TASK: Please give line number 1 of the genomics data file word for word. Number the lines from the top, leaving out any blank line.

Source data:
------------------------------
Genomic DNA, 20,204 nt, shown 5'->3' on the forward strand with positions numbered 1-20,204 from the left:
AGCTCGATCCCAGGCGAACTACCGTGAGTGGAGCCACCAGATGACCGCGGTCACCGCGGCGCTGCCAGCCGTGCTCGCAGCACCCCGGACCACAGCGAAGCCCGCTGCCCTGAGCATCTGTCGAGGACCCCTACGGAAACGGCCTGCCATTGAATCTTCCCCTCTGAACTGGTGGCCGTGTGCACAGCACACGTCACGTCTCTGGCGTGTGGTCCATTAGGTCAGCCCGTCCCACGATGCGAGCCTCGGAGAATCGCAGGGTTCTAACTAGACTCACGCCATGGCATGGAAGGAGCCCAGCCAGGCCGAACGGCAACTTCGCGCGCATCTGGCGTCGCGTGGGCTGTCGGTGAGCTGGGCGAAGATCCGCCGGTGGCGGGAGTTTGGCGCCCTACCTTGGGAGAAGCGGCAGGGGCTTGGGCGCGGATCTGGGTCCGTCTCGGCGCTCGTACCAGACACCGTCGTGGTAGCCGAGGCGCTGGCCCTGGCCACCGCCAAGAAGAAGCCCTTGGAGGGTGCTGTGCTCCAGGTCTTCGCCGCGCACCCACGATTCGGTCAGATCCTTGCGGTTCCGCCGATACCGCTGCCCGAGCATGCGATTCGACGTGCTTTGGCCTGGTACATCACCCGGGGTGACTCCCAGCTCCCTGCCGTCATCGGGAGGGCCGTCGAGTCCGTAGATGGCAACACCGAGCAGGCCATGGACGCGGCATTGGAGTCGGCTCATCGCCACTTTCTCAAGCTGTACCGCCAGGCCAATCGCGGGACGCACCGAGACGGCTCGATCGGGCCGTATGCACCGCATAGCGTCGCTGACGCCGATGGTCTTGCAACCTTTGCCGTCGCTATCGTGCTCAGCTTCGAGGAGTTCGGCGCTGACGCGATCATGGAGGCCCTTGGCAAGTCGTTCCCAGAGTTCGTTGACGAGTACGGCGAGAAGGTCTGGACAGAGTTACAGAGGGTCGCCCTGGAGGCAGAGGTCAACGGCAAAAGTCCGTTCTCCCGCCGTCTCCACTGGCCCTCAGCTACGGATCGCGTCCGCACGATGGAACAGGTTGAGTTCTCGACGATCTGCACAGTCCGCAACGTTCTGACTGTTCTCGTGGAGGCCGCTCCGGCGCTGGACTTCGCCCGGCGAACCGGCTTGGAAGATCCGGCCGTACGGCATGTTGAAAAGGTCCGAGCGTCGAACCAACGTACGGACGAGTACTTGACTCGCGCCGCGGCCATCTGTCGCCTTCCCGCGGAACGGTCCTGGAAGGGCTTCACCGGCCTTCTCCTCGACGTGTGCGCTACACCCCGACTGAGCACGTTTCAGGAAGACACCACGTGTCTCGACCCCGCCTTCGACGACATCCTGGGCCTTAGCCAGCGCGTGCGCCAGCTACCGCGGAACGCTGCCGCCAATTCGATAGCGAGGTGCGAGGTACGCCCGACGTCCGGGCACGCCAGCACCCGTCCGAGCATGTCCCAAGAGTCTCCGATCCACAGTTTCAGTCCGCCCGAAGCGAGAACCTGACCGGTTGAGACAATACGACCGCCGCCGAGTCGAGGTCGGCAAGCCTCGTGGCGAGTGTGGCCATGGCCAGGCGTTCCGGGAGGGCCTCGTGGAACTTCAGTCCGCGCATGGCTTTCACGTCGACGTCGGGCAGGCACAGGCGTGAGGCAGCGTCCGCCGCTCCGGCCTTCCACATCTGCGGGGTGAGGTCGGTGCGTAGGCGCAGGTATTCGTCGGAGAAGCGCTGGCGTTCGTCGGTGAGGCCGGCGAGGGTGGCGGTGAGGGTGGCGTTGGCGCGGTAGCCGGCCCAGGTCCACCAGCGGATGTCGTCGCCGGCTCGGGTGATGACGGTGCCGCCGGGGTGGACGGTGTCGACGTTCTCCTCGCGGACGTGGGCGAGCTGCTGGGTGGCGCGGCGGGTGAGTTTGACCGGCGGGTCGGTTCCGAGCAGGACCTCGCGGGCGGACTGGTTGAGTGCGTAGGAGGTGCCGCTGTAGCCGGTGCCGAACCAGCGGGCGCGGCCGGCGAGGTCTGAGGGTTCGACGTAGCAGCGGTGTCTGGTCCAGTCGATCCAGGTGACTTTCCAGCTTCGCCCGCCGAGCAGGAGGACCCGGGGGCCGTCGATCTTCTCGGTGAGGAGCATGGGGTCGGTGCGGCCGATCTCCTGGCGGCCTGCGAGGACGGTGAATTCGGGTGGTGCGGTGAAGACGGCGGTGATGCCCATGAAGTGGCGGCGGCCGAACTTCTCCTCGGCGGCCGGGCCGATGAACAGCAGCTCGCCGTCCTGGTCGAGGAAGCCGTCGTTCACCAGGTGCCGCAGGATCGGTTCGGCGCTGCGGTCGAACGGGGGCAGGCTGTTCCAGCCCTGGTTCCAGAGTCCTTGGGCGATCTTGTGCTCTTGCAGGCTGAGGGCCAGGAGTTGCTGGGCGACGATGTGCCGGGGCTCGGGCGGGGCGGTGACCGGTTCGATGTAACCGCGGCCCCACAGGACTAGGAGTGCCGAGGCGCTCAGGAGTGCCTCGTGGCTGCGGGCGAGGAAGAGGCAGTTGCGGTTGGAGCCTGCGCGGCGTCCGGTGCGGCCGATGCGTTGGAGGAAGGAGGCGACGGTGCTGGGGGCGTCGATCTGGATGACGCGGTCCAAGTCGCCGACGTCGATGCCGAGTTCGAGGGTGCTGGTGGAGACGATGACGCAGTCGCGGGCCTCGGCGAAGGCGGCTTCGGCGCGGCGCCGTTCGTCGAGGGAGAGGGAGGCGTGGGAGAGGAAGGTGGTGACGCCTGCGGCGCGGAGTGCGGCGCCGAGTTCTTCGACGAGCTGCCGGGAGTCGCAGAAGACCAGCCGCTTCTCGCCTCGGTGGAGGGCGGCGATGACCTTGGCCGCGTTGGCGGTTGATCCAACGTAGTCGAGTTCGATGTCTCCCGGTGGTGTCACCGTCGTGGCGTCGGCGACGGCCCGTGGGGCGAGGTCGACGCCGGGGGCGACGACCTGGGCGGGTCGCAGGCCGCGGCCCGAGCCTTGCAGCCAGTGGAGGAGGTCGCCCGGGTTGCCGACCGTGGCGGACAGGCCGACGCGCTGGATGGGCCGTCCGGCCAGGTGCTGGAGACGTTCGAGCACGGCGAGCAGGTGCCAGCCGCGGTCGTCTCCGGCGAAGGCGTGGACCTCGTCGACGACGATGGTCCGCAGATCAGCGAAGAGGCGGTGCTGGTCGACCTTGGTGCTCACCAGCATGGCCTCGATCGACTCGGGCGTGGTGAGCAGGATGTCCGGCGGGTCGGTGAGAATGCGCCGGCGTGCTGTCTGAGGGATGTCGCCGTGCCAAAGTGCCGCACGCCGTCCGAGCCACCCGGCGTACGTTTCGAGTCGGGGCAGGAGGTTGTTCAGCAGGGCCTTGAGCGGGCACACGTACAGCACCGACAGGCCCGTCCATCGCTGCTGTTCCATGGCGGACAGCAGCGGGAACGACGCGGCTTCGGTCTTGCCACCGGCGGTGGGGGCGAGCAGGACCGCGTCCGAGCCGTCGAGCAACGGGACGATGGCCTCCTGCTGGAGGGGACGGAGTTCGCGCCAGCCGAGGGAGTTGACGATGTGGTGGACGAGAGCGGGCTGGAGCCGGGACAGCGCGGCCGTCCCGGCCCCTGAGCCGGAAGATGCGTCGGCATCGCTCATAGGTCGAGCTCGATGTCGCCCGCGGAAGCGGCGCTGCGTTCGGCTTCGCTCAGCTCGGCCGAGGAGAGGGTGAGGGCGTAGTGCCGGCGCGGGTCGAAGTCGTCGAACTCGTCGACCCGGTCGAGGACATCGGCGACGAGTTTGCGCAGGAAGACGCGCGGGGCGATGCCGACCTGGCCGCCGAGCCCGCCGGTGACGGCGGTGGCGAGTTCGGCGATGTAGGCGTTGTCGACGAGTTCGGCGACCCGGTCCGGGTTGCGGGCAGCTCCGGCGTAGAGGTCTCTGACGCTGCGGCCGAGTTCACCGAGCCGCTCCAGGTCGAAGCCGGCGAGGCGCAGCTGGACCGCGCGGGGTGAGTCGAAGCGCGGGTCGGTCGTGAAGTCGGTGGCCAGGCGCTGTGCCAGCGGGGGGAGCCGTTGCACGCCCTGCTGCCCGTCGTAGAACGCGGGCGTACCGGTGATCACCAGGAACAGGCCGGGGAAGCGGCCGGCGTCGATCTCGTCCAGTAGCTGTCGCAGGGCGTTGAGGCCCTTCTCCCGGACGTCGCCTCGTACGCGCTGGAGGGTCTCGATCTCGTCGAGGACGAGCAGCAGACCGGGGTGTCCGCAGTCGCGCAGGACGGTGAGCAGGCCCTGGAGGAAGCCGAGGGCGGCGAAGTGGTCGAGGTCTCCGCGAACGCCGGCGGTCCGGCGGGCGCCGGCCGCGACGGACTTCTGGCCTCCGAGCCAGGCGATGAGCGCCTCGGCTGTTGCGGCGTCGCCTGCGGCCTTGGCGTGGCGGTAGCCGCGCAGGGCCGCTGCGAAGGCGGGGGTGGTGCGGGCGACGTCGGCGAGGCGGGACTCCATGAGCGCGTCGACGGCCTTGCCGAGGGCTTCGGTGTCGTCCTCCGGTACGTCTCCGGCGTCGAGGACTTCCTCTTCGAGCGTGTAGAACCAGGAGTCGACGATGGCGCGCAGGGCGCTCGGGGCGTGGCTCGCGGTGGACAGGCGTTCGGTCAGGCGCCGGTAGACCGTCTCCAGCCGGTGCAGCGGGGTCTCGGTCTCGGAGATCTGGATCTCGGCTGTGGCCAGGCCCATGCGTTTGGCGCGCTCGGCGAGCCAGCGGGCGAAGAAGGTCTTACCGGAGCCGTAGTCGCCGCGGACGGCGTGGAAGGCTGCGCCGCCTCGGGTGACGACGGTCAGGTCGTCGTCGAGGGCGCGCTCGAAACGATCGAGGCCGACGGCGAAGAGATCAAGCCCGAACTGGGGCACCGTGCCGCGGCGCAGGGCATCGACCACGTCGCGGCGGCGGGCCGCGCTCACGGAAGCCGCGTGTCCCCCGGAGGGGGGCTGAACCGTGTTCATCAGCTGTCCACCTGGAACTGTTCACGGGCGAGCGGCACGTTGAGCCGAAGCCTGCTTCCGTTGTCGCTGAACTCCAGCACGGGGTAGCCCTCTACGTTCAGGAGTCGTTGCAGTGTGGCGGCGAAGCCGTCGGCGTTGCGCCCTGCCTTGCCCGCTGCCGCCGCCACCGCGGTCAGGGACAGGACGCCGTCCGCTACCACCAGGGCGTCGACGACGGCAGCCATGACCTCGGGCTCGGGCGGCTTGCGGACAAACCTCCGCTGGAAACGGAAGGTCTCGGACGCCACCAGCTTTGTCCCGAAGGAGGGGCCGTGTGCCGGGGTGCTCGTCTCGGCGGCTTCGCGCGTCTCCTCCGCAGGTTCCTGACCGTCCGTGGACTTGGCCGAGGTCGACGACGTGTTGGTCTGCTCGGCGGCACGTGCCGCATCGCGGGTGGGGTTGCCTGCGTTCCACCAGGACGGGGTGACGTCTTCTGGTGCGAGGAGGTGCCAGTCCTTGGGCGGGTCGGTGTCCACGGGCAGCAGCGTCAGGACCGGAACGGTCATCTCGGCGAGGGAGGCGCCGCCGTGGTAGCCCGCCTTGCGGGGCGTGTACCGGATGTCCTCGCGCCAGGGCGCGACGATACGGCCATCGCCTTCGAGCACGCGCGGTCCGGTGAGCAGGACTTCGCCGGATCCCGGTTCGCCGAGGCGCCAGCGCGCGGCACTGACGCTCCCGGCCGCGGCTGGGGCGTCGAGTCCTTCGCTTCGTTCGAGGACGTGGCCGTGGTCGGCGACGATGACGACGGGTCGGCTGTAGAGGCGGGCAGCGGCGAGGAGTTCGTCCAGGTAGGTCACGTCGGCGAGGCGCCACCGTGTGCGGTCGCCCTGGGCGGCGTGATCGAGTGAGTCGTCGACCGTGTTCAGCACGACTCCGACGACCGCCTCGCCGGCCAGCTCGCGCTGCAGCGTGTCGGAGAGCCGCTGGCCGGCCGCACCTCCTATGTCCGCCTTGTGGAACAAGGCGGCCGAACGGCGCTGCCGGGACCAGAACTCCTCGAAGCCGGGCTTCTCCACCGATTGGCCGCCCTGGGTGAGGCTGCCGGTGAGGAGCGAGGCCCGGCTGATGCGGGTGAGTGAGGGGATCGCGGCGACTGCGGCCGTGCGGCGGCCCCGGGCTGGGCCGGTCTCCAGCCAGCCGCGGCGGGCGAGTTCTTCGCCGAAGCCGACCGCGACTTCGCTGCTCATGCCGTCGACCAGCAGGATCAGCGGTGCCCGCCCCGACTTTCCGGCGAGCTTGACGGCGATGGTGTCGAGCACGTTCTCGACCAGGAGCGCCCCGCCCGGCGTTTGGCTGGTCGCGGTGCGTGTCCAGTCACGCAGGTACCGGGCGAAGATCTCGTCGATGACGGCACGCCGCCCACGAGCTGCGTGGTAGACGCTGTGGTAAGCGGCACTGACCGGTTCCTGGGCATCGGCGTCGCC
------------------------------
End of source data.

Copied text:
Genomic DNA, 20,204 nt, shown 5'->3' on the forward strand with positions numbered 1-20,204 from the left: